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The Hermetic Press “Stylebook”

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The Hermetic Press “Stylebook”

Postby The Caretaker » Wed Dec 07, 2011 11:18 pm

The Hermetic Press “Stylebook”
by Stephen Minch

The attached writing style guide below was composed to answer common and not so common questions from authors. The entries are in no particular order, and deal with all kinds of grammatical and stylistic snags an author of magic literature can get caught up in.

We post it here, in the hope that it will make the process easier for both established and new writers in our field.
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Re: The Hermetic Press “Stylebook”

Postby RajMadhok » Thu Dec 08, 2011 2:55 am

Fabulous and useful info for those of us interested in writing and editing. I wish I'd read this years ago. Another visible reason why Hermetic Press is so good at publishing fine books.

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Re: The Hermetic Press “Stylebook”

Postby gordonmeyer » Thu Dec 15, 2011 3:43 pm

Wow, thanks so much for posting this. As a writer, this made my heart flutter. I didn't think it was possible for me to hold Stehen's work in more esteem, but this just raised the bar.

One thing that I'd add is a discussion of "gaff" vs "gimmick." These two words are often sloppily used, in my opinion.

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Re: The Hermetic Press “Stylebook”

Postby StephenMinch » Fri Dec 16, 2011 7:18 pm

Hi, Gordon,

Gaff vs. gimmick is a very interesting question. Because most writing in magic is done by people eager to share ideas, who are often not skilled writers, definitions and usage of magic jargon are often loose. Even careful writers can slip, through bad habits, when using these words. I'm guilty of this as well. The best distinctions I'm aware of were formulated by T. A. Waters in his excellent Encyclopedia of Magic and Magicians.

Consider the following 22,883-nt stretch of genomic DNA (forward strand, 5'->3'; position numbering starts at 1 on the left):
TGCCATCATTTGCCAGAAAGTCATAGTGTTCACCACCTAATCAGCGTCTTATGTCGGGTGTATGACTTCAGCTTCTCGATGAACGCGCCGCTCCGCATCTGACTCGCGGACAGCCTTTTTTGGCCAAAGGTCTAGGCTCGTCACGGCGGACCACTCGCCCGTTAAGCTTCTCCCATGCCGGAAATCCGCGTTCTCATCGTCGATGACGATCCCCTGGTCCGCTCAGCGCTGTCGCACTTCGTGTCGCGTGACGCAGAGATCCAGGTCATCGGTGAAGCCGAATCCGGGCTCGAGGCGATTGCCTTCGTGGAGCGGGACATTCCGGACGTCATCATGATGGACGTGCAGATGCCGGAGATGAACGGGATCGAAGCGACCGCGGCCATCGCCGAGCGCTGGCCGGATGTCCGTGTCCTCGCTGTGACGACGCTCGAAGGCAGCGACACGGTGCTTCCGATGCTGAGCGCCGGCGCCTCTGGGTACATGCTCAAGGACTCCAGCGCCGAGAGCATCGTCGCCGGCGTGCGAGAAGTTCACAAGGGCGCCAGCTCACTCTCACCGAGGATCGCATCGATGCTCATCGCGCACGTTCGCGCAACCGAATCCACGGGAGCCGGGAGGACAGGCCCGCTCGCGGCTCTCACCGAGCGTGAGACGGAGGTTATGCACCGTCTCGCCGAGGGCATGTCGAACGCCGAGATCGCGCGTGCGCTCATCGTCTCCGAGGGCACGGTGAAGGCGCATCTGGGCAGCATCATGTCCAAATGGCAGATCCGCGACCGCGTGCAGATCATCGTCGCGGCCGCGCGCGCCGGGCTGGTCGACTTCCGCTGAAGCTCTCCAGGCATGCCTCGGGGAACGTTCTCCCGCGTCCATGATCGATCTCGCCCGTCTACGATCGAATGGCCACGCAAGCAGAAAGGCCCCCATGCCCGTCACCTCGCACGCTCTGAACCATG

Thomas defined a gaff as a common object that has been physically altered in some secret way to bring about a magical goal; e.g., a stripper deck.

He defined a gimmick as a secret device never seen by the audience, which contributes to a magical effect; e.g., a reel.

To these two categories we should add a third: the fake or feke. Thomas defined these as visible devices, but with secret natures or uses that are unrecognized by the audience; e.g., thumb tips, mirror glasses. He judges feke as "an obsolete and affected spelling". I would differ with him on this point. I think this older spelling helps to differentiate the specific meaning of the word within magic's literature from the broader meanings understood by the public. I wish he were able to debate the point with me.

As with most things, there will be exceptions; items that can be plausibly put into more than one of these three classifications. But Thomas’s definitions provide excellent guidelines.
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Re: The Hermetic Press “Stylebook”

Postby TylerWilson » Thu Dec 22, 2011 1:02 pm

Thanks, Caretaker!

As someone who's proofed more books/booklets than I'd care to recall, I can only hope this gets into the hands of EVERYONE who even remotely contemplates putting their thoughts down onto paper. And they should read it before they begin work, rather than trying to apply a style guide at the end to "fix" shoddy work, like I've sadly seen on a few occasions.

I simply cannot recommend Stephen's approach enough, it is the very definition of essential reading!

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Re: The Hermetic Press “Stylebook”

Postby gordonmeyer » Thu Dec 22, 2011 4:33 pm

Thanks, Stephen, I think the "gimmick" vs "gaff" guidelines you described are great and are mostly easily to apply.

To further expand the idea of a style guide, a list of common misspellings (and homonyms) might be useful. Things like "slight of hand" and "faint" instead of "feint" are examples. Both seem common in the YouTube generation, and it doesn't help that spellcheckers insist on changing "gaff" to "gaffe," which has burned me more than once.

For what it's worth, I completely agree that "feke" should be preserved. Sure, it's jargon, but once the meaning is known it adds clarity, as you described.

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Re: The Hermetic Press “Stylebook”

Postby Curtis Kam » Thu Dec 22, 2011 7:29 pm

Stephen, your style guide has ruined my life, but I'm a better man for it, so thanks. I'm still not clear on the "in" / "into" distinction--When describing the Ambitious Card, is the card placed "in" the deck, or "into" it?

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Re: The Hermetic Press “Stylebook”

Postby TylerWilson » Thu Dec 22, 2011 9:28 pm

Hey Curtis,
I certainly don't want to speak on Stephen's behalf, but near the end of the style guide you will notice the use of putting things "into the deck."

Stephen, why did you truncate this version of the style guide from its original, slightly longer form? And did sending Wesley James's Enchantments to the printers, complete with numbered steps in direct violation of your style guide, make you cringe?

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Re: The Hermetic Press “Stylebook”

Postby slayde » Mon Aug 19, 2013 6:28 pm

And while we're gnawing on the old "gaff/gimmick" conundrum...

Is the distinction between "glimpse" and "peek" now lost?

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